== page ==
We have now reached the point where young women are wearing shapewear like outerwear instead of hiding it like an undergarment. Search the best shapewear clothes now even get ahead of the search for the best way to losing weight.

A photo of the Skims shapewear website, next to a phone displaying the company's logo.

Waist trainers in particular are a prime example of the power of social media and celebrity endorsements to drive sales and change perceptions. For example, a selfie 2015 posted by Kim Kardashian in a corset created a surge in sales. Other celebrities such as Nicki Minaj and Kylie Jenner have also posted about wear sneakers at the waist.

In the past, women knew about the latest fashion trends only through designers or magazines, which featured illustrations of the fashionable silhouettes. But with social media, users are constantly exposed to images – whether they are ordinary people or extremely photographed models and celebrities. So it’s hard to escape idealized body shapes – and what you can buy to achieve them.

Social media has a huge influence on the consumption of fashion products. With an estimate 3.2 billion users across the globe, this creates huge potential for brands to expose consumers to fashion products on a daily basis. Trends that were driven by fashion magazines are now firmly rooted in the hands of influencers. And with even everyday people flaunting idealized figures and sharing their experiences with using shapewear products, products can seem more relevant than for previous generations.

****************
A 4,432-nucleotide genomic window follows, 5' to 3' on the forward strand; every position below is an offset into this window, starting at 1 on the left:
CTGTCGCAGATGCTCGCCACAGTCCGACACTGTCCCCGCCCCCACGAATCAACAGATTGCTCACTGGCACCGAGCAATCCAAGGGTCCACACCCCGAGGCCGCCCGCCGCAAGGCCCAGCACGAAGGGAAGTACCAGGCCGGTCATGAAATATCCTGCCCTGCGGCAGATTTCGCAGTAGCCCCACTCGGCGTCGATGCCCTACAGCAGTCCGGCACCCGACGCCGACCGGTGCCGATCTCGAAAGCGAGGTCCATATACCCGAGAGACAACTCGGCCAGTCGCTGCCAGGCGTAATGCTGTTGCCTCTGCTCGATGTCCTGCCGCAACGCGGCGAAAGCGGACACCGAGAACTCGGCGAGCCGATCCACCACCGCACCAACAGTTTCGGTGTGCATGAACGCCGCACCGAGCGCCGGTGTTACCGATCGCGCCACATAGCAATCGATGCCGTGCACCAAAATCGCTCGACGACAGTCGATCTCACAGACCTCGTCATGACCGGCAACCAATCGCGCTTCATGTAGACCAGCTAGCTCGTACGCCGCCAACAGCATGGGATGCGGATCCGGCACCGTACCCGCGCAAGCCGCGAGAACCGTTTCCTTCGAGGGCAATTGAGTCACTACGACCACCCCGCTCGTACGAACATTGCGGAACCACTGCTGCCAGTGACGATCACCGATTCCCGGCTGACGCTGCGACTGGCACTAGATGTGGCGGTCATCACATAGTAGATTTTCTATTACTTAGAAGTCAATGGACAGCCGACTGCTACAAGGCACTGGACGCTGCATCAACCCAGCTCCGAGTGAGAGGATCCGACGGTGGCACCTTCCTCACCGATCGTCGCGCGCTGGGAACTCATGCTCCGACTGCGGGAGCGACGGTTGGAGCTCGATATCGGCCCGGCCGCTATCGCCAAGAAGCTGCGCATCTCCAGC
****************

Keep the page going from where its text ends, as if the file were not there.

Despite some influencers talk up shapewear as a way to celebrate the female form, its relationship to old notions of perfection and its endorsement by tiny-waisted celebrities raises questions about whether body acceptance is what these products are really trying to sell. But these clothes are unlikely to go anywhere anytime soon – with celebrities such as Billie Eilish and Lizzo continue to popularize them.


There are increase in questions about the potential benefits and risks of using shapewear. Although waist trainers may temporarily reduce waist sizesize quickly returns to normal size after discontinuing use.

Many studies also show that use corsets and waist trainers in the long term can cause problems – digestive problems even organ damage to the extremes. Some women who wear shapewear for 8 to 10 hours a day for Several months also reported tingling, acid reflux, organ compression and breathing problems.

Manufacturing technical innovationssuch as making these products more breathable and flexible, possibly can offer a plus natural cut it is less harmful. But to Ensure the securityonly wear the right size shapewear for your body and avoid wearing it every day.

This article is republished from The conversation under Creative Commons license. Read it original article.

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Naomi Braithwaite does not work for, consult, own stock or receive funding from any company or organization that would benefit from this article, and has disclosed no relevant affiliations beyond her academic appointment.